The origin of Shi’ism goes back to the first years after the Prophet Mohammed. The issue centered essentially on who should succeed the Prophet as leader of the community of the faithful. Without delving too far into history, the Shia rejected the political legitimacy of the caliphs in Damascus and followed the lead of imams who were direct descendents of the Prophet. The vast numbers of Moslems viewed the Shia religion as a division of the faith and the community, both of which are viewed as deviations from the true religion and unacceptable in the Islamic community. Just as Shia refused to accept the established political structure in the Islamic state after the first caliphs, the majority population rejected the Shia. The Wahabbi fundamentalist movement in Saudi Arabia takes this rejection to an extreme --- calling Shia apostates to Islam. In other words they see the Shia as worse than an infidel (one who never believed in Islam). In the violence in Iraq today we hear Wahabbi fighters saying that it is not only justifiable but their duty to kill the apostate Shia.

Bring this back to Iran’s view of Iraq, it is important to understand that Iran, as the largest (and until now) the only Shia state, sees itself as having a special relationship with the Shia in southern Iraq. Certainly Iran has more than a keen interest in access to and influence over the two holy Shia shrines in Najaf and Karbala.

How does all this come together for Iran as it looks westward toward Iraq? Iran fears a strong unified Iraq and it fears an Iraq in chaos. Devising a successful policy that wants neither strength nor chaos is a formidable challenge. Iran will oppose a strong central government that might reconstitute a strong military establishment. They are for a unified Iraq --- if the Shia are in the majority, of course, and in significant control. It means an Iranian influence over that Shia majority and/or Iranian influence with other factions such as the Kurds. Further and importantly, Iran does not want to see a strong clerical regime in Iraq that could rival the current theocracy in Iran.

And what about the Kurds from the Iranian point of view? As with Turkey, Iran has a sizable Kurdish minority (7%) and, therefore, opposes the establishment of an independent Kurdish state – a state that would certainly expect to annex parts of Iranian territory. It is, therefore, in Iran’s interest that the Kurds have sufficient influence in a new Iraq to want to remain within it but not self sufficiency that leads to independence.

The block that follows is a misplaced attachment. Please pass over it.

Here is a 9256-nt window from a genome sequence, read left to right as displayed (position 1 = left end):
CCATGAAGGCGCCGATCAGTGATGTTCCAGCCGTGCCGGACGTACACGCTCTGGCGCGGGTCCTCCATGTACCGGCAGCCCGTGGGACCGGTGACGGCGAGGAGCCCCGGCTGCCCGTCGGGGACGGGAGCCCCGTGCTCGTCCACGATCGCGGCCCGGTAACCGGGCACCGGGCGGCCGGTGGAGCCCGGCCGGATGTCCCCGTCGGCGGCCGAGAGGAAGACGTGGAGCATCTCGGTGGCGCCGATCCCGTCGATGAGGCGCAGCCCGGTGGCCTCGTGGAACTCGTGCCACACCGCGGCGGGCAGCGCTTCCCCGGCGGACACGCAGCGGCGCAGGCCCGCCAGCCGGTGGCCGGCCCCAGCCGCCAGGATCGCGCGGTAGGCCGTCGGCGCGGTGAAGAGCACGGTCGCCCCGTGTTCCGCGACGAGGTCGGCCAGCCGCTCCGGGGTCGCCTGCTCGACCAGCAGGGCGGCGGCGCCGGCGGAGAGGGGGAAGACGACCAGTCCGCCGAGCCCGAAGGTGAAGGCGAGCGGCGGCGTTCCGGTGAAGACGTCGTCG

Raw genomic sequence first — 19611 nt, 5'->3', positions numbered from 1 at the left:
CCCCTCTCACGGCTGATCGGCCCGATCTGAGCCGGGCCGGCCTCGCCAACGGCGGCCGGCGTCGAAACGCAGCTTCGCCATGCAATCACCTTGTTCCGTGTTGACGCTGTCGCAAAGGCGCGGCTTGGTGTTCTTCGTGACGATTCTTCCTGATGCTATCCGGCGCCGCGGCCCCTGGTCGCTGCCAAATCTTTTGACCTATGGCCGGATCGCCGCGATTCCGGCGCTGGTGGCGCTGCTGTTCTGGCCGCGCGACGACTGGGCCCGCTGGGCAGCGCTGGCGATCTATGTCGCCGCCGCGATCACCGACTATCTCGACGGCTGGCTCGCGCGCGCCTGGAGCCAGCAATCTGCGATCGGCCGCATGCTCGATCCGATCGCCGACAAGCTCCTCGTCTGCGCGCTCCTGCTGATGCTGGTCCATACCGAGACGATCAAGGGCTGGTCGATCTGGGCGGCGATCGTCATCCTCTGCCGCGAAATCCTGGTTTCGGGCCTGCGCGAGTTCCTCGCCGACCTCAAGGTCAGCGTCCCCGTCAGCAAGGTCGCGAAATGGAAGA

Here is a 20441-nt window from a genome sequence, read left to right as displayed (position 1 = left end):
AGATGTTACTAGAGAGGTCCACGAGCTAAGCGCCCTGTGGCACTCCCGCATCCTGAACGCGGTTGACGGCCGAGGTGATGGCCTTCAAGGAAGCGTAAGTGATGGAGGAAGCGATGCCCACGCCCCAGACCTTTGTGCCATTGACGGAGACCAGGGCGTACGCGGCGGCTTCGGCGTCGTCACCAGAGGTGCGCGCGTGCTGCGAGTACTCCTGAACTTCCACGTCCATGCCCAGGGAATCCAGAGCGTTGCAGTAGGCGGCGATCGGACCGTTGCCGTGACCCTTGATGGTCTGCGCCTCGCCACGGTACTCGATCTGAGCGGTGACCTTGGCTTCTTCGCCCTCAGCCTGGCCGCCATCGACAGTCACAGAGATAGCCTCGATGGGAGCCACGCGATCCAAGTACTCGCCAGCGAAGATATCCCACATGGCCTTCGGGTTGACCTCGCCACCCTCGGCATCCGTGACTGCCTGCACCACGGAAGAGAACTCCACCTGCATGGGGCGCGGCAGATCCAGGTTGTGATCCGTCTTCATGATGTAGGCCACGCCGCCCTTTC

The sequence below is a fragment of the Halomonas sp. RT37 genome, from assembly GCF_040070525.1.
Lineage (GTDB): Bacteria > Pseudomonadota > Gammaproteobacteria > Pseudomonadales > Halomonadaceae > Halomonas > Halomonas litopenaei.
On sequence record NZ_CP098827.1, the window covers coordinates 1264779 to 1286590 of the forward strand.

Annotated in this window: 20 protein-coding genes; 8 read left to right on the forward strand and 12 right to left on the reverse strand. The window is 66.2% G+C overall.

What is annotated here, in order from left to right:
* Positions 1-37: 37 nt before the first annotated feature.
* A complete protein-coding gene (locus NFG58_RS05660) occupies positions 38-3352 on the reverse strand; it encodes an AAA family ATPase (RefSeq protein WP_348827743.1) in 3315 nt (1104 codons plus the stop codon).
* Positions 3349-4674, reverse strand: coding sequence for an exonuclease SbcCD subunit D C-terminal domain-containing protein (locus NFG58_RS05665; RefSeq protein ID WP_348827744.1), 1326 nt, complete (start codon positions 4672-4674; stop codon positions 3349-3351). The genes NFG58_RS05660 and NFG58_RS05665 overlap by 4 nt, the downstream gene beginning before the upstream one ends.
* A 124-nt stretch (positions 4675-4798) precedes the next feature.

Lastly, but by no means the least important of Iran’s focus in Iraq, is the Iranian concern about the U.S. presence and what that might mean over the long term. This factor goes far beyond Iraq to the most central of all Iranian security concerns --- U.S. policy toward Iran. Clearly, Iranians fear U.S. encirclement --- a U.S. presence --- largely military --- on its four fronts: air and ground forces in Afghanistan to the east, the U.S. Navy to the south and southwest, U.S. army, air force and marines in Iraq, Qatar and Kuwait, and U.S. bases in central Asia. Ultimately, Iran wants a U.S. military withdrawal from Iraq and the formation of an Iraqi government that is pro-Iranian, not pro-American.

Kuwait and the Gulf:

When Kuwaitis look north toward Iraq, they see only a flat plain --- a desert of blowing sand --- their vision limited only by the earth’s curve; but their memories obsessed by the sounds and sights of the Iraqi army that came south.

Kuwait is unique among all the nations in the region. Kuwait experienced an Iraqi invasion and occupation --- never to be forgotten. Kuwaitis remain ecstatic that Saddam Hussein is out. They too fear an overly strong Iraq or an Iraq torn by civil strife; but their view of the best outcome is not that of Iran. The Kuwaitis want to see a unified Iraqi state strong enough to resist Iranian hegemony. They want a stable state that becomes once again a major trading partner. They want a state that gives the Sunni population a significant role in government --- while they accept that the Shia are in the majority. They want a central authority that will recognize the border with Kuwait as defined by UN Security Council resolutions.